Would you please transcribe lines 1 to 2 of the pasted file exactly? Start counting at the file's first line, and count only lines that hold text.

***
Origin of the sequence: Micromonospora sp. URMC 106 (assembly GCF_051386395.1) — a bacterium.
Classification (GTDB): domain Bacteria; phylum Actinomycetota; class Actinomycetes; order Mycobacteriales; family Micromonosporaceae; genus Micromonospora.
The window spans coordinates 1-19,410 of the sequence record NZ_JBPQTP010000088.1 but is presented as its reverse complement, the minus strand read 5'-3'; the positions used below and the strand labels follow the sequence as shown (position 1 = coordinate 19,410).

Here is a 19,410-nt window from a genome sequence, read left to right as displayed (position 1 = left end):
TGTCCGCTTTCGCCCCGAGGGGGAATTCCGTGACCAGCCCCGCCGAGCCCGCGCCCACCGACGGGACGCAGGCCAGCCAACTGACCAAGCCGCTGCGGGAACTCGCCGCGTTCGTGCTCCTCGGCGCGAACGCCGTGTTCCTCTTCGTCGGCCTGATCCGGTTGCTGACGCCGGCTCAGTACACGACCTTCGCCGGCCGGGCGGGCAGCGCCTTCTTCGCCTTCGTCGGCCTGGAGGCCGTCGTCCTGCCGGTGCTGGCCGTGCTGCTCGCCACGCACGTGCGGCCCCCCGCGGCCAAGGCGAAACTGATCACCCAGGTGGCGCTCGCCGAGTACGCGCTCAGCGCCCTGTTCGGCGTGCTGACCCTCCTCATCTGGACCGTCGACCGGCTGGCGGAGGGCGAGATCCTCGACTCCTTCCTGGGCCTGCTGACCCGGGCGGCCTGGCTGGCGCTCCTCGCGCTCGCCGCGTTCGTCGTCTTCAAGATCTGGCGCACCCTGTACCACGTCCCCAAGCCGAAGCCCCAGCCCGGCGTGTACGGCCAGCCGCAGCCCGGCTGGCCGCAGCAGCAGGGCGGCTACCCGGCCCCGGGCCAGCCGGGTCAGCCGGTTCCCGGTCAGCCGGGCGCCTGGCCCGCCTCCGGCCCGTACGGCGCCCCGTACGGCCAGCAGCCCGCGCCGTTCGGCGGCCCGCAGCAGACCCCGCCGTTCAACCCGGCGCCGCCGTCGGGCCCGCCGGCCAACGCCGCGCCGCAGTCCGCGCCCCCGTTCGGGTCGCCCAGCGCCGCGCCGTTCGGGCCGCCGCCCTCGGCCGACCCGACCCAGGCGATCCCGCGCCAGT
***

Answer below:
Origin of the sequence: Micromonospora sp. URMC 106 (assembly GCF_051386395.1) — a bacterium.
Classification (GTDB): domain Bacteria; phylum Actinomycetota; class Actinomycetes; order Mycobacteriales; family Micromonosporaceae; genus Micromonospora.